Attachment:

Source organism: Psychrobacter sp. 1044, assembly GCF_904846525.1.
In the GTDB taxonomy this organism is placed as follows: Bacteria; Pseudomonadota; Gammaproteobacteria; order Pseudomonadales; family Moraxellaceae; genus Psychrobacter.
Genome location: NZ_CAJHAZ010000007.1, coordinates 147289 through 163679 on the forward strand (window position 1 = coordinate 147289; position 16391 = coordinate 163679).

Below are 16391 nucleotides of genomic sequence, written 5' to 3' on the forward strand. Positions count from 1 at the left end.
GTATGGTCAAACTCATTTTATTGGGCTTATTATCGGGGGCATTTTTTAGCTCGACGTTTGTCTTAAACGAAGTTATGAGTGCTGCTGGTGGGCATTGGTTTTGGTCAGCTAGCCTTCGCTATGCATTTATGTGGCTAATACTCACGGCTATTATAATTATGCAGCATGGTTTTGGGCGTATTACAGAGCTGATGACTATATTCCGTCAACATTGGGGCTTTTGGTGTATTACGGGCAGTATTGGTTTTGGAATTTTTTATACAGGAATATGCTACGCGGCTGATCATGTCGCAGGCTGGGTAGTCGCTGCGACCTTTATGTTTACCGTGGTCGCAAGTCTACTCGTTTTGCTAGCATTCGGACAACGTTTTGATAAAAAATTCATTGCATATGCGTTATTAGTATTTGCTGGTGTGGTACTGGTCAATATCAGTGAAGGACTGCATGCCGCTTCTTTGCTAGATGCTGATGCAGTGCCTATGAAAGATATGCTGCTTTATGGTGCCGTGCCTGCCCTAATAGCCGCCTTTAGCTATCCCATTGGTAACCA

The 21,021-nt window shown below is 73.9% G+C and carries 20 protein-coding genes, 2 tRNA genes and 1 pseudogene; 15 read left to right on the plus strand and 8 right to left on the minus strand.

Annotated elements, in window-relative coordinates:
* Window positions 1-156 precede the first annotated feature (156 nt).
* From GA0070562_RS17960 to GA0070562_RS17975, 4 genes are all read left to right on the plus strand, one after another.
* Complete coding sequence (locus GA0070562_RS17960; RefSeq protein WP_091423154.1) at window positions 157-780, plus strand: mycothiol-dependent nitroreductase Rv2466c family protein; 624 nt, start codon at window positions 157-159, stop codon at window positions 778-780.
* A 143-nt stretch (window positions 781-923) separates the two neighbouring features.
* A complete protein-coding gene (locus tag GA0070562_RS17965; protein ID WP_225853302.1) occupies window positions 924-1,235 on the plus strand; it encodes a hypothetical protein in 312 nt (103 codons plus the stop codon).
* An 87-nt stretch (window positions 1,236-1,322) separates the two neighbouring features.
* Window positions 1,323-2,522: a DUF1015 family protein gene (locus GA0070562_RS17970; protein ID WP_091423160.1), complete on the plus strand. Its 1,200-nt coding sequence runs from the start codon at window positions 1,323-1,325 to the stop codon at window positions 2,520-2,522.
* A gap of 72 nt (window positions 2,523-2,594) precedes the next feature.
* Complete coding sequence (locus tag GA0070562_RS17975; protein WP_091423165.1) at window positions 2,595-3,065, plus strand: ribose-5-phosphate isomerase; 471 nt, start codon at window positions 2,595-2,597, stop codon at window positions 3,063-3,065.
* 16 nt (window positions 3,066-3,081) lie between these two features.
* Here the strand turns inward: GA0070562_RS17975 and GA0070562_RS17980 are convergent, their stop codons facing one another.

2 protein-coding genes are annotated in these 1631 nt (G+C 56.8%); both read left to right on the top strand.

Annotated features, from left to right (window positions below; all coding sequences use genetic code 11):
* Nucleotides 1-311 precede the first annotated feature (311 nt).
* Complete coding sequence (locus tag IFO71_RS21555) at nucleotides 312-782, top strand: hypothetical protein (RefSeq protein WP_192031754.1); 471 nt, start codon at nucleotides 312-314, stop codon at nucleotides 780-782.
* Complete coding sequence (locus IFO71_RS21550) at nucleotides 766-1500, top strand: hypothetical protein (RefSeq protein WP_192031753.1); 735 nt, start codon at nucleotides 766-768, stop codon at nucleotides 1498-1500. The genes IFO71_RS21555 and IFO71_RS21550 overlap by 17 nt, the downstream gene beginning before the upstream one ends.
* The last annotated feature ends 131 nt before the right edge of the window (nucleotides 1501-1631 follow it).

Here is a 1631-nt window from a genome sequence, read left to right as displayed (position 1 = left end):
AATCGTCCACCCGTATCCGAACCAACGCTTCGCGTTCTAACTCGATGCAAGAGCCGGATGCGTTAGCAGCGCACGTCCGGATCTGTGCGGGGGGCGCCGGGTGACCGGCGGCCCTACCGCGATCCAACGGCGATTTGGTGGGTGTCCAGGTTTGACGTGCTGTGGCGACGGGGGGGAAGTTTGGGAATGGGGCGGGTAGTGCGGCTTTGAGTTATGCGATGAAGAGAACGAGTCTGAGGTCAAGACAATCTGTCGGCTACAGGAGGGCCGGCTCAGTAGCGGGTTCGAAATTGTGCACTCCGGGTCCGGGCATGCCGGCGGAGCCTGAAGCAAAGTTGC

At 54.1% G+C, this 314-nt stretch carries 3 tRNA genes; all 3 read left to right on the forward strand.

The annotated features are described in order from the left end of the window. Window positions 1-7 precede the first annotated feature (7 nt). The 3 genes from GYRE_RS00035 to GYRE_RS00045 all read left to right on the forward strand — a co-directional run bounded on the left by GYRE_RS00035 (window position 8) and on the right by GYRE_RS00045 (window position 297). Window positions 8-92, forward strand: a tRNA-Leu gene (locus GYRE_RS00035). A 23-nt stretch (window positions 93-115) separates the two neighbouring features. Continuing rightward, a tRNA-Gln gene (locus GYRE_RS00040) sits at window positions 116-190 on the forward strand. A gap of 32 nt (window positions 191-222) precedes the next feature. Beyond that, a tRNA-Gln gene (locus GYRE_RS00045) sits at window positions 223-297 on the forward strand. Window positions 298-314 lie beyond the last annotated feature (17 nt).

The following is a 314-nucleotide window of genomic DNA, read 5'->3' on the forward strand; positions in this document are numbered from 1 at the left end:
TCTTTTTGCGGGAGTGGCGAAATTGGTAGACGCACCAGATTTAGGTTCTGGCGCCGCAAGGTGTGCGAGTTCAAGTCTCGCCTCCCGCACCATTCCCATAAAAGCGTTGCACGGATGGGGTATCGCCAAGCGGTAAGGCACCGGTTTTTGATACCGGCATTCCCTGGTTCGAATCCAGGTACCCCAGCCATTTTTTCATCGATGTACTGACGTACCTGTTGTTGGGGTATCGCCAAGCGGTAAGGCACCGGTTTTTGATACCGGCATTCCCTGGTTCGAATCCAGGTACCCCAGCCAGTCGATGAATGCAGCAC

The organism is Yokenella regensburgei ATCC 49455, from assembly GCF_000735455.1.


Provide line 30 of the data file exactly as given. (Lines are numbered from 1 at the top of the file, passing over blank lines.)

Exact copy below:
TCTTTTTGCGGGAGTGGCGAAATTGGTAGACGCACCAGATTTAGGTTCTGGCGCCGCAAGGTGTGCGAGTTCAAGTCTCGCCTCCCGCACCATTCCCATAAAAGCGTTGCACGGATGGGGTATCGCCAAGCGGTAAGGCACCGGTTTTTGATACCGGCATTCCCTGGTTCGAATCCAGGTACCCCAGCCATTTTTTCATCGATGTACTGACGTACCTGTTGTTGGGGTATCGCCAAGCGGTAAGGCACCGGTTTTTGATACCGGCATTCCCTGGTTCGAATCCAGGTACCCCAGCCAGTCGATGAATGCAGCAC